PNP stalwarts blame poor representation for party’s defeat
People’s National Party (PNP) veteran Dr Karl Blythe and former deputy speaker of the House Lloyd B. Smith have expressed the view that poor representation, internal leadership conflicts, and a lack of funding are among the myriad of factors that contributed to the party’s devastating defeat in Thursday’s general election.
The Jamaica Labour Party (JLP) scored a landslide victory sweeping 49 seats to the PNP’s 14.
Blythe, former PNP deputy president and four-time member of parliament (MP) for Westmoreland Central, and Smith, a one-term MP for St James Central, contend that the internal leadership race created a split among delegates and other party supporters, which has seemingly not healed.
“The presidential race did create a split within the party and while attempts have been made at healing, it needed more time for healing,” said Blythe. “Let’s never forget that as leaders of the party, we are servants of the party and servants of the people. We are not masters … when we forget that we are servants, we will have results like this,” he added.
Peter Bunting, who lost his Manchester Central seat on Thursday, challenged Phillips almost a year ago in a bitter leadership race. Phillips emerged the winner with 1,427 to Bunting’s 1,351 votes.
According to Smith, a cosmetic approach was used in an attempt to indicate that there was unity between those who choose to support Phillips’ One PNP team and those who supported Bunting’s Rise United team.
“The number one issue is unification, notwithstanding the fact that after the presidential challenge, there were cosmetic efforts to suggest to the populace that the party was unified. It didn’t come across well in the election cycle for example, many of the candidates downplayed the presence and age of the leader,” said Smith.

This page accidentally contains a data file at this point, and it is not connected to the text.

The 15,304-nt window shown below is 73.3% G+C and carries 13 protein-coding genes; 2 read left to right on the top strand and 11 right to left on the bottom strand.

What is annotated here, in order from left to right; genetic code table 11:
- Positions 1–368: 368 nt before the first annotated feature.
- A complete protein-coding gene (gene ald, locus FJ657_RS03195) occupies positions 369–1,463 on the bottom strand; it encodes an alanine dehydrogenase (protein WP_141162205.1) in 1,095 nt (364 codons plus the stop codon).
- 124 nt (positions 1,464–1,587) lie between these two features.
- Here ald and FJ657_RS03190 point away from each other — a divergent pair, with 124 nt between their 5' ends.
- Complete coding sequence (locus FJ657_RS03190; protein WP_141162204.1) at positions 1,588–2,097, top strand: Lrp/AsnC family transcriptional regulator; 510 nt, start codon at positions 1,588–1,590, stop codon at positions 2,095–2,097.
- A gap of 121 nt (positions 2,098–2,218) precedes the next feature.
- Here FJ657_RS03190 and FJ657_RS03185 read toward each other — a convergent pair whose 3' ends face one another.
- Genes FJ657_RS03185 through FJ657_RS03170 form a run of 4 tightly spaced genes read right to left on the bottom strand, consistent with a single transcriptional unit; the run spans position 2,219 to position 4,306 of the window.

Track record of non-performance
He also argued that the PNP’s rejection at the polls was based on its track record of non-performance and for taking the people for granted, especially in Westmoreland.
“Because it was assumed that Westmoreland was PNP country, the electors were being taken for granted. There were not any real meaningful efforts being made to upgrade the standard and quality of living of the people of Westmoreland and the JLP skilfully went in and did a number of infrastructural work, among other things, and their representatives were on the ground from early, not just since the election date was announced,” said Smith.
“The PNP leadership in Westmoreland took the people for granted and they have paid the price,” added Smith.
Blythe admitted that his party has long misrepresented the people’s needs in Westmoreland and other parts of the country.
“For the last 31 years, the people have been faithfully sending us forward (to Gordon House) and we should ask ourselves, did we truly look after them as we ought to have done? I know our job is not to pick out a parish but certainly, with a parish that has been extremely faithful to you, you ought to have spent a little time looking and saying how can we help your parish develop,” said Blythe.
Both stalwarts also agreed that the badly bruised PNP was cash-strapped and could not compete with the level of funding available to the JLP.